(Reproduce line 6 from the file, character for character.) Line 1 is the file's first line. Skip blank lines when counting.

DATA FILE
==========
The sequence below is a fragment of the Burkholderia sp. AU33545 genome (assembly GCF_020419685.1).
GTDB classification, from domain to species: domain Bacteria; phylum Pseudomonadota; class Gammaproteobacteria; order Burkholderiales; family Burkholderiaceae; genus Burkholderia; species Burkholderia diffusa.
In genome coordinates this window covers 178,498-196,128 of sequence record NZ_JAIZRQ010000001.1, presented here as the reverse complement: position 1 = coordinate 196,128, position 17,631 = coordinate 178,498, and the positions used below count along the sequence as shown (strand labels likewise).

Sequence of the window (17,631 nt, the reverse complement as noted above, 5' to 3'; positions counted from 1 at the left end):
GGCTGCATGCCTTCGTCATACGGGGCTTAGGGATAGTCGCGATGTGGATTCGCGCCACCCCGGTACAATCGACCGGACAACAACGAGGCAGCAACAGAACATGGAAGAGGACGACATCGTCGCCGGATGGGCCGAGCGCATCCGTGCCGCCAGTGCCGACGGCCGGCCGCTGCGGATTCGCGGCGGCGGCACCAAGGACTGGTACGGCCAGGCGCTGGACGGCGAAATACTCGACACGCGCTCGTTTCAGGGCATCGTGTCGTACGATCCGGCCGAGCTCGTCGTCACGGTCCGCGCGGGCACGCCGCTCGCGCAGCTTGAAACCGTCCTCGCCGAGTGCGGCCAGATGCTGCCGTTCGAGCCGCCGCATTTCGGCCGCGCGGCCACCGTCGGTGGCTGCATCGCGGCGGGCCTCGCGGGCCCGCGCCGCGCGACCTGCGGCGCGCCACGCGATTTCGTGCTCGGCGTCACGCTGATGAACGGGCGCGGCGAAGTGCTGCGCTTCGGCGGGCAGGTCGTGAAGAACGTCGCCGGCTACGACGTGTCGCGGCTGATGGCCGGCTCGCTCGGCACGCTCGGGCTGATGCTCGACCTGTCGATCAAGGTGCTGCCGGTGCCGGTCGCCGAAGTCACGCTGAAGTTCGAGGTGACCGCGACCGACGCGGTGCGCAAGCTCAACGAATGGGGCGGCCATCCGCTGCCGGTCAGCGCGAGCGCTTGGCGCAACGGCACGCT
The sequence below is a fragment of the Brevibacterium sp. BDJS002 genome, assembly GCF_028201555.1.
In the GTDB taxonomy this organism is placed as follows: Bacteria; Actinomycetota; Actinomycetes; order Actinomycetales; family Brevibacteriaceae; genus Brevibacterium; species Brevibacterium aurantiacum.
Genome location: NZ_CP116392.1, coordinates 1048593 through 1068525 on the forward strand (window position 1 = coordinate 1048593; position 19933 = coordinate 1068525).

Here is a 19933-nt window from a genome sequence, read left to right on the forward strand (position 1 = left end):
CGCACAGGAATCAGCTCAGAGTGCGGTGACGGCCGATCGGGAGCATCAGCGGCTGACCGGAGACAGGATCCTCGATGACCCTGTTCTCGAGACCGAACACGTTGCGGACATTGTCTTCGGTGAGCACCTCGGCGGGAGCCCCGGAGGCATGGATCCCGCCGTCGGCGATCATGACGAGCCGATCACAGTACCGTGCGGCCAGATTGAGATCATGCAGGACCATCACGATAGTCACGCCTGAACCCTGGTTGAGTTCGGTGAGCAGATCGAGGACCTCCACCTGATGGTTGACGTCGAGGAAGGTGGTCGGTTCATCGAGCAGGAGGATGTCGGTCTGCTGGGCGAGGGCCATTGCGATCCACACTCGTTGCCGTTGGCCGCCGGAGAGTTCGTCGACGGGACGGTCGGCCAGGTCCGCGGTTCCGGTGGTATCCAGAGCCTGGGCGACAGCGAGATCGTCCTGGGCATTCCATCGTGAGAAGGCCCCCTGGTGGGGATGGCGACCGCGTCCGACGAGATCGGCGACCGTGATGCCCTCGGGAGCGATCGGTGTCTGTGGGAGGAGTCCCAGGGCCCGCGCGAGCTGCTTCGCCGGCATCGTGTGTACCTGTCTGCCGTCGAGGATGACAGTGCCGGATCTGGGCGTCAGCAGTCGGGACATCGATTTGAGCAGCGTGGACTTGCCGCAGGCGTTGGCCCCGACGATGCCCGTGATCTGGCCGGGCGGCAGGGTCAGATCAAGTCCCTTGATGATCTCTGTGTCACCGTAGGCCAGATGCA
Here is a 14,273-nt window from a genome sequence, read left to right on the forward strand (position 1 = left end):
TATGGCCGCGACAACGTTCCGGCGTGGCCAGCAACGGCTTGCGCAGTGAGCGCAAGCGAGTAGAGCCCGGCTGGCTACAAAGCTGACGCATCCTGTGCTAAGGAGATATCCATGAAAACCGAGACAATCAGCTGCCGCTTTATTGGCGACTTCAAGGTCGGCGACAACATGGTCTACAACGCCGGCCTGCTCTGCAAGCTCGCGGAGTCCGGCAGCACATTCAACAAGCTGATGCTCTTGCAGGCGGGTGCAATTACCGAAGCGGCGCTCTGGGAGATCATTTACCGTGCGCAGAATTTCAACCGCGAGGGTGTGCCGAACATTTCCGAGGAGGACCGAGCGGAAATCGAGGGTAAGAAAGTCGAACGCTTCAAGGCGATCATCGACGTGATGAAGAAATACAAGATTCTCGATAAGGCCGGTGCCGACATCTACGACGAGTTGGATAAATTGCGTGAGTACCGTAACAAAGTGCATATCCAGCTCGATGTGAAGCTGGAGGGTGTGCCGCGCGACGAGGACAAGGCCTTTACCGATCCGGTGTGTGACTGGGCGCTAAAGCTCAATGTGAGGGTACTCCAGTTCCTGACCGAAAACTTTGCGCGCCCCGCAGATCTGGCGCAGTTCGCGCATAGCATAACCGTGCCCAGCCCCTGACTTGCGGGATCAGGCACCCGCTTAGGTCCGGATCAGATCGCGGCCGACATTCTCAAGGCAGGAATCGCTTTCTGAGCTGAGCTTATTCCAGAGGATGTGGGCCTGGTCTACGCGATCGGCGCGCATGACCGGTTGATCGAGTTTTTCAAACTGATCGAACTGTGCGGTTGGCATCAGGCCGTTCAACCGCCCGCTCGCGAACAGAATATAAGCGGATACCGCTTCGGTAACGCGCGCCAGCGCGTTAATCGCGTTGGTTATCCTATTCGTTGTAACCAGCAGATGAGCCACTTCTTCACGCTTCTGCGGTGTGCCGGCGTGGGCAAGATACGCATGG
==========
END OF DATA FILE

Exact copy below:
The sequence below is a fragment of the Brevibacterium sp. BDJS002 genome, assembly GCF_028201555.1.